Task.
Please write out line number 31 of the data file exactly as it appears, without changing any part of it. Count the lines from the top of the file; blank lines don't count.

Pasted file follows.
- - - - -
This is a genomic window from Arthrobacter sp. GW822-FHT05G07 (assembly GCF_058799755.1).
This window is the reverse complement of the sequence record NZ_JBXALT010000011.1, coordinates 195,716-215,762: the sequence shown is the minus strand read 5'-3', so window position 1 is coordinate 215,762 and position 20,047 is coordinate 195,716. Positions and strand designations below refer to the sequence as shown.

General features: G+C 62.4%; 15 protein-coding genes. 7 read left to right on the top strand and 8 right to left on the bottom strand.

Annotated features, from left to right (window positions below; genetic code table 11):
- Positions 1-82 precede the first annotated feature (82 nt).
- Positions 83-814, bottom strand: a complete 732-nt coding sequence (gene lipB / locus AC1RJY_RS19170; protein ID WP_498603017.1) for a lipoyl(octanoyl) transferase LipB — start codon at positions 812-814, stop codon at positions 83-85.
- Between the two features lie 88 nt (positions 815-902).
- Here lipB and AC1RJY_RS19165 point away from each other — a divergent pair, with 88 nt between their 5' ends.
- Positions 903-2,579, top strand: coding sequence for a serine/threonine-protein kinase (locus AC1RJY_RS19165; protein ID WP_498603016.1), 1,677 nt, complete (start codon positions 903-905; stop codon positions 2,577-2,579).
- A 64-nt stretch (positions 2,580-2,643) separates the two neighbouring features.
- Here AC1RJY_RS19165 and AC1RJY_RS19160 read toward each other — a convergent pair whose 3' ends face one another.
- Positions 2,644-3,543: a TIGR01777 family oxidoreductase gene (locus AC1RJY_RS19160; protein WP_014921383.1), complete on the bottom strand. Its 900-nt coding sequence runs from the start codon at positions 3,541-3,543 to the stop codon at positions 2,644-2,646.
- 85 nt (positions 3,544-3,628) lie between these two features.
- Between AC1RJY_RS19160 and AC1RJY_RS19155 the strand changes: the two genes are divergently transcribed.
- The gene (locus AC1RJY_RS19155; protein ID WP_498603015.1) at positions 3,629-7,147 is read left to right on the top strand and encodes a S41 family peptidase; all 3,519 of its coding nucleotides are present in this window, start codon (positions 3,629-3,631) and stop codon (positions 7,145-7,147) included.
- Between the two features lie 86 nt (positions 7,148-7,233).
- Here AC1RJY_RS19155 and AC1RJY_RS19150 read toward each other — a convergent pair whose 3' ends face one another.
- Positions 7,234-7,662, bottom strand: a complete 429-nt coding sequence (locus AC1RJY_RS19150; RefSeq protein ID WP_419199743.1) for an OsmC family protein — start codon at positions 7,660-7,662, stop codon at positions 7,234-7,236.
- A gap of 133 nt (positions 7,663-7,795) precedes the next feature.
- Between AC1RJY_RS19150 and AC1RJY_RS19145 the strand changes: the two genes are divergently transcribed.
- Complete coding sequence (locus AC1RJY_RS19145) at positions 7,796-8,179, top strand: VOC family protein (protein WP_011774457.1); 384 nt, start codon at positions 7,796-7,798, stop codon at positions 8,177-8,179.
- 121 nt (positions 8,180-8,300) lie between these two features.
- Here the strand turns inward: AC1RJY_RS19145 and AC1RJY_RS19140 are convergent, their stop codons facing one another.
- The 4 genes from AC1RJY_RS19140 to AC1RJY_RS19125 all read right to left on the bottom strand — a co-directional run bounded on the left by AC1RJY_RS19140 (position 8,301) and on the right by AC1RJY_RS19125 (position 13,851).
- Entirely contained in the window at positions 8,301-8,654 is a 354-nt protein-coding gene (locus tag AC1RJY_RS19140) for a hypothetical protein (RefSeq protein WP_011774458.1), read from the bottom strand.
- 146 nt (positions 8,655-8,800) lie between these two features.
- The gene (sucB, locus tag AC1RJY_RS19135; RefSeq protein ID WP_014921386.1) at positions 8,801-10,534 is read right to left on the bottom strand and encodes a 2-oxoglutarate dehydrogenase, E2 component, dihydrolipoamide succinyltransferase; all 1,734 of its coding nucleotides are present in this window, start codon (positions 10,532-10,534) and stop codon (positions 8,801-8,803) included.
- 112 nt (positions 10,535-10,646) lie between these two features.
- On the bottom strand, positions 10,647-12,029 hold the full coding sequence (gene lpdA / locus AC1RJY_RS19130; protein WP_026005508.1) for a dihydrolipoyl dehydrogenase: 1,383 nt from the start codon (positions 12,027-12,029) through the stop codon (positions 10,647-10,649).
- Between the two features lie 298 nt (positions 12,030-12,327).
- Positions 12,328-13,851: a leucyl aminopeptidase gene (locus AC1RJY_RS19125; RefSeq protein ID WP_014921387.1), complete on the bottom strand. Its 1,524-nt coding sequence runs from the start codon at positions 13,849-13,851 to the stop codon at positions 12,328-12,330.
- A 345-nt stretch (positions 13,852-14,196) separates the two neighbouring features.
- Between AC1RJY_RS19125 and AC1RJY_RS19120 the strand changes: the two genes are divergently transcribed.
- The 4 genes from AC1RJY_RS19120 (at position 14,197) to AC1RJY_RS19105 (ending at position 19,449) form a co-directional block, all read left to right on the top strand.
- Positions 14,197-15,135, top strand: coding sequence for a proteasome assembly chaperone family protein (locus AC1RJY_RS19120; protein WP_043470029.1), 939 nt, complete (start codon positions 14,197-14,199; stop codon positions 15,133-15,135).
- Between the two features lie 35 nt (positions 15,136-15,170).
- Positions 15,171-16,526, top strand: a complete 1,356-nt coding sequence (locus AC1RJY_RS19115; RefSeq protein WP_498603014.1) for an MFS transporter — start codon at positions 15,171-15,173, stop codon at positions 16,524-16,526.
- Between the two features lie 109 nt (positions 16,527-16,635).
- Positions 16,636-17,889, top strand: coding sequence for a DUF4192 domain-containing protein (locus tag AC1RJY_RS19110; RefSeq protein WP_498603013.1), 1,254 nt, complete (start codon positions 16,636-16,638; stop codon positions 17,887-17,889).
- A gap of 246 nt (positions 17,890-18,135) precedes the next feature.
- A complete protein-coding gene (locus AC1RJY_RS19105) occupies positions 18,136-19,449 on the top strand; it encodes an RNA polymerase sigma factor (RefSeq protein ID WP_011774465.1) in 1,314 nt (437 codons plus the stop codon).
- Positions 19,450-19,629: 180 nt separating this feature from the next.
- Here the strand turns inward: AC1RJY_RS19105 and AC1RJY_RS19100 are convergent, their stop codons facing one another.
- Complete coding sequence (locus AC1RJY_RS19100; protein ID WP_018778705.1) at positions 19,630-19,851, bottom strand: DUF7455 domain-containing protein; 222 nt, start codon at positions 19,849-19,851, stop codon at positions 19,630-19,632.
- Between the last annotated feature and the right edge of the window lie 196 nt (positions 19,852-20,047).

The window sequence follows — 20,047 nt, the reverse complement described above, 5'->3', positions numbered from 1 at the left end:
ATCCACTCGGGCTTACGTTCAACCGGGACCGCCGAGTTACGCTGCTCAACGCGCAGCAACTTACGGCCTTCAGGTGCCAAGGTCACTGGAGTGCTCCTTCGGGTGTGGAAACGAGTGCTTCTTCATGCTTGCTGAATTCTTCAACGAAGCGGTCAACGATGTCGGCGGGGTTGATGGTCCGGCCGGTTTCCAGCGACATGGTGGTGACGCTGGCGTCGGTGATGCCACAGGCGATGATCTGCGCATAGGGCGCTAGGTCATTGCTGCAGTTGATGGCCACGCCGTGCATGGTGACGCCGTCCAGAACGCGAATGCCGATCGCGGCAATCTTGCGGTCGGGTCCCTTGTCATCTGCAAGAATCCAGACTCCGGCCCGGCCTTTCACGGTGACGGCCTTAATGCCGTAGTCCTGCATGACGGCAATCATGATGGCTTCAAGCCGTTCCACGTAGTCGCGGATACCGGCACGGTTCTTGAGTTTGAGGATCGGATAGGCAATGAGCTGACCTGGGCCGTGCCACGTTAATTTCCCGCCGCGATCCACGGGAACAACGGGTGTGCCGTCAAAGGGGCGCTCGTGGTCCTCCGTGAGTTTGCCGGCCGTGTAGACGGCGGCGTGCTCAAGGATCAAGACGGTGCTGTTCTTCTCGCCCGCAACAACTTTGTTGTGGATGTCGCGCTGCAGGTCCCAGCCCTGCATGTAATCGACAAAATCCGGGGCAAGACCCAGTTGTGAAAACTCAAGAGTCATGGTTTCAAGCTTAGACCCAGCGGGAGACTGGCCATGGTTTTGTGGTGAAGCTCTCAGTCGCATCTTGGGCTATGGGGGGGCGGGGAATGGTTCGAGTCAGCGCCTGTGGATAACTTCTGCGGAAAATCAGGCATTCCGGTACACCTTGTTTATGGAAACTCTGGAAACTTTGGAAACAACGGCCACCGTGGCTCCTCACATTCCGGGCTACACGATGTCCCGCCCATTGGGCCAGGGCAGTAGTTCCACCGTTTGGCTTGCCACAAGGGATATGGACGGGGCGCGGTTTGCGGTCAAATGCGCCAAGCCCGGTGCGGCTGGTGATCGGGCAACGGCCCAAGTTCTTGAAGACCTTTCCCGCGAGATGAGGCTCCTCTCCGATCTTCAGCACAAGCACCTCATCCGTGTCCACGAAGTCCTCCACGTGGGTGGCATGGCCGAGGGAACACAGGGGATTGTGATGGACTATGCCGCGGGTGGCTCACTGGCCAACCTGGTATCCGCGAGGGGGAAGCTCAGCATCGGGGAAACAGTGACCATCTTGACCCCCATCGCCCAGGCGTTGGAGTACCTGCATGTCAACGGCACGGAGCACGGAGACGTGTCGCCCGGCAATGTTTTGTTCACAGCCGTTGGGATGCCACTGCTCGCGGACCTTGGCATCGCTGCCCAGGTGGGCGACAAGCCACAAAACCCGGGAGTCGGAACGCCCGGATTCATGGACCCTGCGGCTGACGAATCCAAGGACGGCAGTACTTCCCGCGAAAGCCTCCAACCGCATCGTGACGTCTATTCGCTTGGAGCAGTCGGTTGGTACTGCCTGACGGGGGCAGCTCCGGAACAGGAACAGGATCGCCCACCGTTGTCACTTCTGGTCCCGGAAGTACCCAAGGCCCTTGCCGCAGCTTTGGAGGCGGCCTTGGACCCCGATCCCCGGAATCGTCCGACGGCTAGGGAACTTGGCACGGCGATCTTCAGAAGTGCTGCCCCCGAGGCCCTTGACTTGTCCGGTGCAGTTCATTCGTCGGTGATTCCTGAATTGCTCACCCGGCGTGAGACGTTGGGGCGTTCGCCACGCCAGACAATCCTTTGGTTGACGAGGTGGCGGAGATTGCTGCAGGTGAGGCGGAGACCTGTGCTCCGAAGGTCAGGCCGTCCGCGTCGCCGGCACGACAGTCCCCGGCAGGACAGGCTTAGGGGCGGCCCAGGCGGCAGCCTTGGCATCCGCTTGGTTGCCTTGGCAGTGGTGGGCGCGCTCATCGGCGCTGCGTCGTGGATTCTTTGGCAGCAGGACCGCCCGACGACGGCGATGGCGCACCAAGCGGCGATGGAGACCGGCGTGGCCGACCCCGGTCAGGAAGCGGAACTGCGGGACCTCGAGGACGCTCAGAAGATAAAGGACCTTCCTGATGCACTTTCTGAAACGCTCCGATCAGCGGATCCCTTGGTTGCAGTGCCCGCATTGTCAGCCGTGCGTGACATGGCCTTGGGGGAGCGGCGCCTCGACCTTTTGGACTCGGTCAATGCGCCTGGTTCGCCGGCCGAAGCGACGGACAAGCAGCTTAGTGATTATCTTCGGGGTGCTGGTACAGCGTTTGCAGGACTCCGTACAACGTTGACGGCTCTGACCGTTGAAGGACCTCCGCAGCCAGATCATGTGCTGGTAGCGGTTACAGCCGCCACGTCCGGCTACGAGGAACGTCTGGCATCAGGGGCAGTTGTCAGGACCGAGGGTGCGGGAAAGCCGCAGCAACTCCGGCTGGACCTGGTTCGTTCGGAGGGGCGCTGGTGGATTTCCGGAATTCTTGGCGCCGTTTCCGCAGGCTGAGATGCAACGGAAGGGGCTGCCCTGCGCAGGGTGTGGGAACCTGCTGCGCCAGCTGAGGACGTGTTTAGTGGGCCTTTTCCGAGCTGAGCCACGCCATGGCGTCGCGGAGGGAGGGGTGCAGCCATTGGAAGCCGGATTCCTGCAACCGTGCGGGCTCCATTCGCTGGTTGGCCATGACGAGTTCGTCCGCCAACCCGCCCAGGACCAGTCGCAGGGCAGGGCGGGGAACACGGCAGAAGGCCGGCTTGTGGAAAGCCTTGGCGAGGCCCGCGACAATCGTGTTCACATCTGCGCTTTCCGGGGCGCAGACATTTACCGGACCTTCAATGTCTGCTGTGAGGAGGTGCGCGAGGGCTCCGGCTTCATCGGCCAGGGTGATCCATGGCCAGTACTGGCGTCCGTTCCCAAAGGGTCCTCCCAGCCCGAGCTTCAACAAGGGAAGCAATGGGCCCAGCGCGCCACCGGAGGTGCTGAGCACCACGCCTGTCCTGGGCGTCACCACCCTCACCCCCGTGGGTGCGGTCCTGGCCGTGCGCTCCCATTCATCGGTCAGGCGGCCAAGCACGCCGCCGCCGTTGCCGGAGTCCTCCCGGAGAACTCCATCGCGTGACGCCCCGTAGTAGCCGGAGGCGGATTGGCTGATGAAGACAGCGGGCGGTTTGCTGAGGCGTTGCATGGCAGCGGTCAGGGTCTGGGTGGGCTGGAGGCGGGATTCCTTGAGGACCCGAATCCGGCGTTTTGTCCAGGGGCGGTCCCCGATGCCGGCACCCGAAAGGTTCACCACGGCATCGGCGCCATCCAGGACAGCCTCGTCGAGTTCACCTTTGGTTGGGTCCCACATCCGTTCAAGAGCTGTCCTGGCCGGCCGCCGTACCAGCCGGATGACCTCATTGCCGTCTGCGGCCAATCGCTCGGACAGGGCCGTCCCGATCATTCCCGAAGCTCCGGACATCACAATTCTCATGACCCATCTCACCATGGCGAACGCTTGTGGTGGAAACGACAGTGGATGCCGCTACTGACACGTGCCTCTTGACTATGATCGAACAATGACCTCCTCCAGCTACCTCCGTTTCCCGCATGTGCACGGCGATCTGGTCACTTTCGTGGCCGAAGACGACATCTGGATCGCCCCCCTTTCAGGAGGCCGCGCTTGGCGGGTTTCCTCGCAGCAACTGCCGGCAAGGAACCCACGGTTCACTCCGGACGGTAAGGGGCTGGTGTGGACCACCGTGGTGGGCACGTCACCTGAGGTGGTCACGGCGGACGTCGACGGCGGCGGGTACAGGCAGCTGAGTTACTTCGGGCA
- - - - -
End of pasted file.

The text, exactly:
- Positions 12,328-13,851: a leucyl aminopeptidase gene (locus AC1RJY_RS19125; RefSeq protein ID WP_014921387.1), complete on the bottom strand. Its 1,524-nt coding sequence runs from the start codon at positions 13,849-13,851 to the stop codon at positions 12,328-12,330.